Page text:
The ZigBee Alliance describes itself as pursuing the drive to “enable reliable, cost-effective, low-power, wirelesslynetworked, monitoring and control products based on an open global standard.” As such, ZigBee also uses digital packets, but with different parameters. Using IEEE 802.15.4, setting specifications for “low data rate wireless connectivity with fixed, portable and moving devices with no battery or very limited battery consumption requirements.” Although the range is again typically 10m, the data transfer rate is generally much lower – a maximum of 250kbps, though this is balanced with the possibility of longer ranges for lower data transmission. In comparison, a wireless local area network (WLAN) can transmit up to 54Mbps under the 802.11g standard at ranges up to 40 metres, but are better-suited to information transmission rather than the monitoring of equipment such as sensors.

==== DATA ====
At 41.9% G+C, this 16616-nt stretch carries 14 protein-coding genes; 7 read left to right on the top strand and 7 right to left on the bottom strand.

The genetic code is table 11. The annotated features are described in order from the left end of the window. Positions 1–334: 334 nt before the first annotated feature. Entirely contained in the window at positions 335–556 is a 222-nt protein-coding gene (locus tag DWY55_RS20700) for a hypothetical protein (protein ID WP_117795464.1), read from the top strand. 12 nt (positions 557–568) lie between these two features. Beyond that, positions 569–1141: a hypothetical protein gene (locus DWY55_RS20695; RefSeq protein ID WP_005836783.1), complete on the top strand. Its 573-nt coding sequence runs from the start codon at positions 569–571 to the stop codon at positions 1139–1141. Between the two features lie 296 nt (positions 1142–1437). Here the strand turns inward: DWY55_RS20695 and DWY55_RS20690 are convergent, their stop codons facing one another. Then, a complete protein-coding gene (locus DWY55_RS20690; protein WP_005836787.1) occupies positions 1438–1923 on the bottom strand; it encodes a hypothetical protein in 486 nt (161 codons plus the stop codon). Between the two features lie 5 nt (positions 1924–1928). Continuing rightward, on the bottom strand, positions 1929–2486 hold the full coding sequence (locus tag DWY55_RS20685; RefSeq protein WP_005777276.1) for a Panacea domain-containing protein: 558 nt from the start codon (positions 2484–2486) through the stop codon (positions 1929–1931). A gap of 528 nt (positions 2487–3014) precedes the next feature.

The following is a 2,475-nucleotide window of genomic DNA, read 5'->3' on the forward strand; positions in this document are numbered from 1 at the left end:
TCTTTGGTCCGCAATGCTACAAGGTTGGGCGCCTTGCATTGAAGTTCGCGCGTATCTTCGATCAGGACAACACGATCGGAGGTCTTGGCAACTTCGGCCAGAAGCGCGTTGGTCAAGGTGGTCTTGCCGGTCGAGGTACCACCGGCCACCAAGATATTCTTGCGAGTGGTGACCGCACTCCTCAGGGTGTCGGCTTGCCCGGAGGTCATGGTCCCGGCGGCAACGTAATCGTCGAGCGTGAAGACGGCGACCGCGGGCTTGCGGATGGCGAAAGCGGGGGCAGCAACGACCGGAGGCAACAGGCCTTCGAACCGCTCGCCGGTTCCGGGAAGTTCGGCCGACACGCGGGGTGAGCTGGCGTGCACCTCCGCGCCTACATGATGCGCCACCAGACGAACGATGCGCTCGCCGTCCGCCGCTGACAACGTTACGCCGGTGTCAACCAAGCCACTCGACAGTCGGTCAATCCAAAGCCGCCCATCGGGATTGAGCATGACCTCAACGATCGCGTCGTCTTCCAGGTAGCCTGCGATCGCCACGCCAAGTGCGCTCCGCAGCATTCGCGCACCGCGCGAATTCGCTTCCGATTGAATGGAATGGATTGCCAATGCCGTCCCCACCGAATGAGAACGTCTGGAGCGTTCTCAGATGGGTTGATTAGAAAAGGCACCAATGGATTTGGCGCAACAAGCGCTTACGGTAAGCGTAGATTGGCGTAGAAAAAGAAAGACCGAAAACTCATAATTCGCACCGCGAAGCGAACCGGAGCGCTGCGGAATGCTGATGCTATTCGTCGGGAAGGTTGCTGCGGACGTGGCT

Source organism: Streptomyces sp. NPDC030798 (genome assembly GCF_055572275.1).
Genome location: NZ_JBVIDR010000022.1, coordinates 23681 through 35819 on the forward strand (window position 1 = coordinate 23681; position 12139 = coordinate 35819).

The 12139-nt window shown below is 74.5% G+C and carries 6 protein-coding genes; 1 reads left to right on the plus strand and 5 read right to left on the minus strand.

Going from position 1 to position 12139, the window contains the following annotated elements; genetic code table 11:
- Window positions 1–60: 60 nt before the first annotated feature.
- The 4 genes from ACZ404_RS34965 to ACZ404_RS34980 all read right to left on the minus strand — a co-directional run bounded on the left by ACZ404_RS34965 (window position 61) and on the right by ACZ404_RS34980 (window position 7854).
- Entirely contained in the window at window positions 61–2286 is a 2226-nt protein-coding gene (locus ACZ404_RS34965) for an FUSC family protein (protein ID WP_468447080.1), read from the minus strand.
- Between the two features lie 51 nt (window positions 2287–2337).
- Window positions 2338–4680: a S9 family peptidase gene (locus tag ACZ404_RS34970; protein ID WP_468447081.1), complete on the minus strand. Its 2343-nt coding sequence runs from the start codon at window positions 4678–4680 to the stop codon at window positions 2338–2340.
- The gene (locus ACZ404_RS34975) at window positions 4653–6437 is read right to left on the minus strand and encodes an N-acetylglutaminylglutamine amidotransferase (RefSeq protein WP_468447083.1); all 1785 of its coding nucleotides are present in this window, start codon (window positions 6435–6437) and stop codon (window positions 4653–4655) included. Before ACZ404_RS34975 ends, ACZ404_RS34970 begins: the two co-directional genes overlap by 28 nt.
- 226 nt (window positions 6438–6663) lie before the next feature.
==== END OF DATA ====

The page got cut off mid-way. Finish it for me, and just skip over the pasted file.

One of the desirable features for wireless protocols is scalability – the ability to easily expand the network. On that score, ZigBee would appear to have the upper hand over Bluetooth, the latter limited to eight devices connected by an ad-hoc network. With its universal standard, ZigBee is suited to so-called ‘mesh’ networks – decentralized, many-to-many communications among multiple devices. Hypothetically, any authorised wireless device could serve as an access point or repeater in a mesh wireless network. There is an analogy with the internet, which has no central point of control but has nodes, or URL web addresses, that can be accessed at any time by any authorized device, whether PC, laptop or mobile phone. The difference is that the internet carries massive amounts of information, whereas ZigBee and wireless networks generally carry much less data, with packets of up to 1,500 bytes. Additionally, Bluetooth devices have only two roles: master or slave. ZigBee, though, enables devices to fulfill a number of roles, including master/ co-ordinator, router on the mesh or end node, according to Adaptive Wireless Solutions. The mesh gives users flexibility and improves the reliability of the network by allowing multiple possible transmission paths. Should one be blocked or is experiencing interference, it can try others until it gets through, with range conceivably extended through the use of multiple-hop stages.